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The Developmental Movement Project: The Principle of Non-Doing

The Principle of Non-Doing

Although many of us believe we can address tension by stretching or actively trying to relax our muscles, it is essential to recognize at the outset that we cannot establish proper muscle length by performing actions, correcting what we think is wrong, assuming postures or positions, or by forcing the body in any way. We must learn to be quiet and to stop doing anything, so that the body can naturally right itself, which it is designed to do if we give the muscles a chance to lengthen. This requires an attitude of non-doing.

But what is non-doing? Sometimes people speak of non-doing as if it is a form of relaxation, which of course is true to the extent that we are stopping and giving ourselves time to do nothing. But the goal of practicing non-doing is not simply to relax or quiet down but to give muscles a chance to release into length, which is quite different from relaxation because it requires a certain kind of energy, a toning up of muscles that cannot be achieved through relaxation.

But there is another reason that non-doing is crucial, and that is that unless we stop our habitual activity, our muscles cannot release into length. We think that, when we are relaxing or doing nothing, our muscles are inactive, when in fact they are often contracting unconsciously. The only way to prevent this is by coming to a full stop and, by lying or sitting in a supportive position, to remain quietly alert, to allow the muscles to let go, and to make sure we are doing nothing, so that this muscular activity can cease.

This cessation of activity, however, cannot happen immediately but takes time. When we lie down, at first it will seem as if nothing is happening because muscles that are chronically shortened do not want to let go. It is only when we have been lying quietly for some days, patiently asking for things to happen, that muscles will begin to release; when this happens, we begin to realize that we are actively tightening muscles and that our job is to stop doing this. This requires an attentive attitude because, whenever we forget to prevent tightening, our muscles will begin to tighten again, and our job is to notice that our attention has wandered, to notice that our muscles have tightened, and to remind them to let go.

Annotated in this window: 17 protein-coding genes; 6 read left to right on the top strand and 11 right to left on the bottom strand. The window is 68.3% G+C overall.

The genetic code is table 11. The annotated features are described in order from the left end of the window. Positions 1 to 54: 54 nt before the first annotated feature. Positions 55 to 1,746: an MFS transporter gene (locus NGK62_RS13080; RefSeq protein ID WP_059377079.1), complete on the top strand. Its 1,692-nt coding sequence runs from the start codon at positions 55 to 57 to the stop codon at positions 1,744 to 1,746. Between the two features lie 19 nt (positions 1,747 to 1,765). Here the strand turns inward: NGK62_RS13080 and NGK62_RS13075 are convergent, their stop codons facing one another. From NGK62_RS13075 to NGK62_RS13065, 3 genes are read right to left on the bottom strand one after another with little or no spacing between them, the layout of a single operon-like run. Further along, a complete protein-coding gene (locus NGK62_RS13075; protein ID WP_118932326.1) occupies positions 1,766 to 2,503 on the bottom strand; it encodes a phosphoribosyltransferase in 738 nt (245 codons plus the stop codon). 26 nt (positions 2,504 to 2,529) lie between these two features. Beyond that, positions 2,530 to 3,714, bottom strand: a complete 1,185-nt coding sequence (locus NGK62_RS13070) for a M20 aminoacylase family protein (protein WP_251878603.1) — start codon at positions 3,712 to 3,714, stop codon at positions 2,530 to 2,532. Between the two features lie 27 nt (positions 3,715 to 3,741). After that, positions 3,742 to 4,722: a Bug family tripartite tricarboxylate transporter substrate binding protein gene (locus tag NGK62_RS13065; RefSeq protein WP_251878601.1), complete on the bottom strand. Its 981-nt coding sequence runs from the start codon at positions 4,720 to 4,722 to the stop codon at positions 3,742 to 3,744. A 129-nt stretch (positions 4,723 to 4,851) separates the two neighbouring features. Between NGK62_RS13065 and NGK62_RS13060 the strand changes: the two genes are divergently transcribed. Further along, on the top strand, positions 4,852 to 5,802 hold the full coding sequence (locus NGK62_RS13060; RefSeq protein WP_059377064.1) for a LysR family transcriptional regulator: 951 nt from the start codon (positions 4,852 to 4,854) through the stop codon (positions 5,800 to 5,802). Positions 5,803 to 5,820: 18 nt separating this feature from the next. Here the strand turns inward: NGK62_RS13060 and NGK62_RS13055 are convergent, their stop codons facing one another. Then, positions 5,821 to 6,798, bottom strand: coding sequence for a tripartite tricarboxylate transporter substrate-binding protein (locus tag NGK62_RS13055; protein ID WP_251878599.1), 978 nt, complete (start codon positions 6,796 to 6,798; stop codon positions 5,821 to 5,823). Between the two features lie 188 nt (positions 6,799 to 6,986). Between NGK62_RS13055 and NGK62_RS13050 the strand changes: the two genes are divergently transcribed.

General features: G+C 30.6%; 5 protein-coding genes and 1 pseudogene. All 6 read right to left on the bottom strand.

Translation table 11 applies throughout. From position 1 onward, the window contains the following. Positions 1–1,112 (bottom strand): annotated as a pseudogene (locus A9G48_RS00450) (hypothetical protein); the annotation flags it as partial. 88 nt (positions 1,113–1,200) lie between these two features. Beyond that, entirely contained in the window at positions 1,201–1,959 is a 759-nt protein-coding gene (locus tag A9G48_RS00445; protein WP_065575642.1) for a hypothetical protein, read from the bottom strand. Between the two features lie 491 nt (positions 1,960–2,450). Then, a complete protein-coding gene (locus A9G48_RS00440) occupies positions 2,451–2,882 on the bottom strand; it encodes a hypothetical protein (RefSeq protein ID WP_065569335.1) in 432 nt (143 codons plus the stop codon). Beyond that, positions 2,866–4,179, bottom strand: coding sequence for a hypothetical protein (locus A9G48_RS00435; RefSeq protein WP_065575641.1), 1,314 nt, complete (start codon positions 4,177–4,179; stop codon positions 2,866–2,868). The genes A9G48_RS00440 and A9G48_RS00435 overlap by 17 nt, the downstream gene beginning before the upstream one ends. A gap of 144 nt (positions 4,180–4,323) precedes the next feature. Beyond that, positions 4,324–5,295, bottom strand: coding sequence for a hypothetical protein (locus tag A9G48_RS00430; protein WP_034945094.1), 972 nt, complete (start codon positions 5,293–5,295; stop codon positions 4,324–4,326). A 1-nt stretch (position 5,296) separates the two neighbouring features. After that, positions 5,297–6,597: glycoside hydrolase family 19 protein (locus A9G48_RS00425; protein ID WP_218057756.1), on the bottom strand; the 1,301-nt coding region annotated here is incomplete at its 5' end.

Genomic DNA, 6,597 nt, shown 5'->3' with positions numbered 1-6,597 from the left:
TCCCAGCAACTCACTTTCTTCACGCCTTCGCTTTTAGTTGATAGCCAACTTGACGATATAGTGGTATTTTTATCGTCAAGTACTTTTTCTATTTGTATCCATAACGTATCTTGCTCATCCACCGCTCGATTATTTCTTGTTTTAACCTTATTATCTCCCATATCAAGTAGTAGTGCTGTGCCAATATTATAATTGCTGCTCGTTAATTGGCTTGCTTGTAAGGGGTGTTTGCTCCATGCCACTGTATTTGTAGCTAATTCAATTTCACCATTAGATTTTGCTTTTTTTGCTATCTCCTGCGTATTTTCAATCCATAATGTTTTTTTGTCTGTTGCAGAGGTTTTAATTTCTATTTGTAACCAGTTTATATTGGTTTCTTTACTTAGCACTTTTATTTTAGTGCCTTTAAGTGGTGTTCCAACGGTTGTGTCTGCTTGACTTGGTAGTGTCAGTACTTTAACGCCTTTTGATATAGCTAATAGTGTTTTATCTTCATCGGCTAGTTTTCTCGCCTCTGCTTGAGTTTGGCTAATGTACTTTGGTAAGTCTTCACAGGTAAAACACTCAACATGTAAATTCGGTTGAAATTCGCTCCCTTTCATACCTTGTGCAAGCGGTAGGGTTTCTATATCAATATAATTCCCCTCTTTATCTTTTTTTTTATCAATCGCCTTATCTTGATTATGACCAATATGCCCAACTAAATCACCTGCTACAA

Anyone who has engaged in this practice knows that non-doing is a subtle art that runs counter to all forms of doing, bodywork, and exercise. When we work on muscles, stretch or play with them, we aren't really stopping. We may get release of some kind, we may produce changes that make us feel better, but the underlying chronic activity that keeps muscles from truly releasing, from letting go into length and from allowing the postural neuromuscular reflex (PNR) system to work as a reflex system, will persist. To overcome this chronic, unconscious activity, we have to make sure that we stop worrying, holding, and tightening in muscles. For many of us, this is a difficult step to take because we want to change things, to work at things, to do something to make things better, whereas non-doing requires that we stop trying to change things and, instead, allow things to work entirely by themselves. This is a practice that takes time; if we don't do it every day and with real clarity of purpose, we can't expect to command the working of the PNR system as the foundation upon which this work is based.

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